Even if you’re not staying the night at the resort, there are several hotels and ryokan who open their baths during the day for you to enjoy. This is the place ideal for you to simply sit back, relax and enjoy your time!

8. Kinosaki

best hot springs in japan

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Kinosaki has long been known as the onsen town of Japan, with its seven public hot springs that are exceptional and very well-maintained. All seven hot springs have their varying facilities and interiors, making each experience distinct from the rest. From traditional to modern to Romanesque, Kinosaki has got them all! These public bath houses are also very affordable. Simply purchase a pass at 1,200 yen (~S$15) to access all seven hot springs.

As you walk from one bathhouse to the next, take time to admire and appreciate this tranquil town and its scenic landscape. Stroll by the willow-lined river and if you want to make your experience even more authentic, rent a yukata complete with Japanese clogs!  

9. Dogo Onsen

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Welcome to the oldest onsen in Japan, based in the city of Matsuyama. Dogo Onsen dates back to over 1,000 years ago and is even rumoured to have served royals in the past. This is the ultimate place to immerse yourselves in Japan’s history and traditions.

Don’t miss out the Dogo Onsen public bathhouse as well. This bathhouse is also said to have inspired the popular film Spirited Away; so for fans out there, time to check out this cosy bathhouse and see for yourself if it resembles the film’s setting!

10. Hakone

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best hot springs in japan

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To end of this list with a bang, here’s one of Japan’s favourite onsen locations – Hakone. Just two hours away from Tokyo by train, Hakone is close to the stunning Lake Ashi. This place offers a number of hot springs for visitors, and each truly has its own charm.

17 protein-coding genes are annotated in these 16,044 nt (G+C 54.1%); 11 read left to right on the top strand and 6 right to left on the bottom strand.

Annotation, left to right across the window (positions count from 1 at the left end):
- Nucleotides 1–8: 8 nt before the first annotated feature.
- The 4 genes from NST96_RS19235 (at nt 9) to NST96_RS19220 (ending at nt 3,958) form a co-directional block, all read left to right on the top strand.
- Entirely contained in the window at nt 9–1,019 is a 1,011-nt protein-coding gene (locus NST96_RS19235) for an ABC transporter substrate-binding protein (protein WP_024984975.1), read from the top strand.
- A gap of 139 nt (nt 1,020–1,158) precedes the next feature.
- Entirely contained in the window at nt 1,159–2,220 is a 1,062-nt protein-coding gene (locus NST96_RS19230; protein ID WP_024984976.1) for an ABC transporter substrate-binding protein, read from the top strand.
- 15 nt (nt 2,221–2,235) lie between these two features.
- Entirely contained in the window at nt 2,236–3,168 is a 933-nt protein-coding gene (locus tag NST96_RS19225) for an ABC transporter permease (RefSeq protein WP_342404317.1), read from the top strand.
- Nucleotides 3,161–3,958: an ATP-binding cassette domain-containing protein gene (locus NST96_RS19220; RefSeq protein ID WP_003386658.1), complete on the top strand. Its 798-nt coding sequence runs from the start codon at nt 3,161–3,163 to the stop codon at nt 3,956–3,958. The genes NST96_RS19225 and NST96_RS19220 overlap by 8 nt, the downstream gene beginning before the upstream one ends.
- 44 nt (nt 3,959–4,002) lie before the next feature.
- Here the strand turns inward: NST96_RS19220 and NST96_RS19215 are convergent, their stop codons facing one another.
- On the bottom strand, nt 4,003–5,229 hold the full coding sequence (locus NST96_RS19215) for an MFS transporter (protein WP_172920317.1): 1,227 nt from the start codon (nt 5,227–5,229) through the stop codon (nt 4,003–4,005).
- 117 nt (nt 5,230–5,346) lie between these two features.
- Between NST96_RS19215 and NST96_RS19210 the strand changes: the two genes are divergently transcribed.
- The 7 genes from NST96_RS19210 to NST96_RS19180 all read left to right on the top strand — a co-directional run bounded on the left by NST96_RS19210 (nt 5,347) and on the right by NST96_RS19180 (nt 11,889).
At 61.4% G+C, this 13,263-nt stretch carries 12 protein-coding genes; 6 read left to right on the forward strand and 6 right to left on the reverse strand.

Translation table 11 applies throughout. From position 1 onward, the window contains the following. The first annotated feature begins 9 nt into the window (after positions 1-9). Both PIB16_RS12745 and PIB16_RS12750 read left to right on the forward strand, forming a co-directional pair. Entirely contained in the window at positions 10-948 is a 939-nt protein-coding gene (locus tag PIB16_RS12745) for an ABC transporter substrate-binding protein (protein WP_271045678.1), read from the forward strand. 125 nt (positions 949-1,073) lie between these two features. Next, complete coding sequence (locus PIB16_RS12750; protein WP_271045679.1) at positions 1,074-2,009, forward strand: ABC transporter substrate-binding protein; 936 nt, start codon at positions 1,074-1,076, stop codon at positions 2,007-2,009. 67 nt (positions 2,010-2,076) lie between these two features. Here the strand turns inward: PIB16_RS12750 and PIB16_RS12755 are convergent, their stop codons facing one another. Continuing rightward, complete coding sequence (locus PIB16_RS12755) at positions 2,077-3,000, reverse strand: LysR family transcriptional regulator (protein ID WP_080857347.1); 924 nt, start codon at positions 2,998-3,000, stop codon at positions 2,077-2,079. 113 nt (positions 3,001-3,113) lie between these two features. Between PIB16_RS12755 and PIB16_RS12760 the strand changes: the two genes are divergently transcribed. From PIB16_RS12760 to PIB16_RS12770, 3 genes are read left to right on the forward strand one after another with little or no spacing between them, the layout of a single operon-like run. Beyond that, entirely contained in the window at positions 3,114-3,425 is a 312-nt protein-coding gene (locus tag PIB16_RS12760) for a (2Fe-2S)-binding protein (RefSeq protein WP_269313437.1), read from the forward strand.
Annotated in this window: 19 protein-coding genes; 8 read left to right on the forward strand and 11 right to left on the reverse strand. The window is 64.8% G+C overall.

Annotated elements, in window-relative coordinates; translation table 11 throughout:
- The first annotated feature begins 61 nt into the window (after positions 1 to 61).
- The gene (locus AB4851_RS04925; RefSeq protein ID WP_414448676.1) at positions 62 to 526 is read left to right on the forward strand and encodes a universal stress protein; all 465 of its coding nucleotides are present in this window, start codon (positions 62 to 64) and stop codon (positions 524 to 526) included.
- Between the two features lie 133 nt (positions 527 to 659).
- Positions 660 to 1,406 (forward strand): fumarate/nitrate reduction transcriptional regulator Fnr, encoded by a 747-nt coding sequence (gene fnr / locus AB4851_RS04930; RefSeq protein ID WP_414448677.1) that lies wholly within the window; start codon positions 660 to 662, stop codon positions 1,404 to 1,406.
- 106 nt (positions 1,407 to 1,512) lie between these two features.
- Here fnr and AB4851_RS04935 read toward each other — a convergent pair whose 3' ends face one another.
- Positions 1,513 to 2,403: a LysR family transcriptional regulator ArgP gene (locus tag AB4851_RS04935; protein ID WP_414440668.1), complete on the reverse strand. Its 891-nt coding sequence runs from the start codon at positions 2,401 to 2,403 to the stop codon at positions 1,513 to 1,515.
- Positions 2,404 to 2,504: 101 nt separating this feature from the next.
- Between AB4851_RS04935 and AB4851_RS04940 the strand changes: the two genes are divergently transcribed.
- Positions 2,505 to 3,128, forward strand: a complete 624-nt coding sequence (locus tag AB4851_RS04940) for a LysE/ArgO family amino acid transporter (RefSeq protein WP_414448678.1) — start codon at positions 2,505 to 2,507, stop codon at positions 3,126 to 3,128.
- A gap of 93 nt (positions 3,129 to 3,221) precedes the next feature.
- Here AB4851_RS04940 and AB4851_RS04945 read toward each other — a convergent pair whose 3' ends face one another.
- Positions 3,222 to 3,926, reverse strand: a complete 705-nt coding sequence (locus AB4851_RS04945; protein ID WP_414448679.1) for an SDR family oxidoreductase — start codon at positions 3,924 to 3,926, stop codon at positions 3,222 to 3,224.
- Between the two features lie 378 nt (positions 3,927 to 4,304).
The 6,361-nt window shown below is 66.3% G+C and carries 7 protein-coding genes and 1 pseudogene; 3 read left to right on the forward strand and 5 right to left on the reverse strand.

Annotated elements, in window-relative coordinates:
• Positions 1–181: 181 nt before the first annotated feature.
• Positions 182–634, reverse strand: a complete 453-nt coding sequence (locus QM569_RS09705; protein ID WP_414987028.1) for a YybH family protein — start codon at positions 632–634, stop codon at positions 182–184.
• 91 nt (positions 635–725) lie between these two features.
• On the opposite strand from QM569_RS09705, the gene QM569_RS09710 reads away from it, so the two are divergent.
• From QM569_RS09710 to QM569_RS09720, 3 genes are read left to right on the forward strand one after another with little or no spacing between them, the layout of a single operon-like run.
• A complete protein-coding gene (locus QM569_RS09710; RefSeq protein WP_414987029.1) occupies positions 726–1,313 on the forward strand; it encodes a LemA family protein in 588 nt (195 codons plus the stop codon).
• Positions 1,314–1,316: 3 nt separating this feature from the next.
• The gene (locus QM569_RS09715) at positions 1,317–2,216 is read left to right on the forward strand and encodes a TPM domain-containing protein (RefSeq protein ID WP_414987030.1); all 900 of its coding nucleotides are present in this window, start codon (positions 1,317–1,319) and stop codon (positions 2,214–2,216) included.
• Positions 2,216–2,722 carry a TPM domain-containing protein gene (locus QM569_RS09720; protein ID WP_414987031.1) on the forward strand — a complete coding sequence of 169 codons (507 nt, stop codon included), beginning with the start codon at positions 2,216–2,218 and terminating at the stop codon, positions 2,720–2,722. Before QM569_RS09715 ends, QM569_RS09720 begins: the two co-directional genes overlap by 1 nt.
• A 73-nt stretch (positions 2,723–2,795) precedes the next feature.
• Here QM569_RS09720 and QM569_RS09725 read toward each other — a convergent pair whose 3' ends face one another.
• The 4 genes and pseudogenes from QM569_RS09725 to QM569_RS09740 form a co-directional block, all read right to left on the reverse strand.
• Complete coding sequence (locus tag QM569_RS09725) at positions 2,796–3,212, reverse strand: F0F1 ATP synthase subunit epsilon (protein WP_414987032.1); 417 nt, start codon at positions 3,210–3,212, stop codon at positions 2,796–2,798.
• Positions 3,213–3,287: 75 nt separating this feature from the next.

Among the hundreds of hotels and ryokan to choose from, Tenzan and Yunessan Onsen are the most recommended to visit. Not only do they provide excellent services, the hot springs in these two places are extremely unique and unconventional. Tenzan Onsen has a bath that is supremely hot and another that is situated in a cave! On the other hand, Yunessan Onsen offers coffee, tea and wine baths, and even permit swimwear for those who are more self-conscious.

Hakone is truly a great place to experience different onsen types. Not only that, this town is beautiful enough to capture your heart.

This wraps up the list of Japan’s best hot springs; with the variety of onsens available, you’d be spoilt for choice. Itching to try out Japan’s impressive hot springs now? You definitely won’t be disappointed! If you’re planning a fishing trip instead, you may want to check out some of these modern cases to conveniently bring your own gear on for these adventures.

About Author

Brenlyn Ng
Brenlyn Ng

Brenlyn is an avid foodie who seeks to taste the most delicious of foods from all around the world. She also loves rollercoasters and hopes to visit every theme park possible. Being a child at heart, Brenlyn holds a distant dream of becoming a Disney princess one day.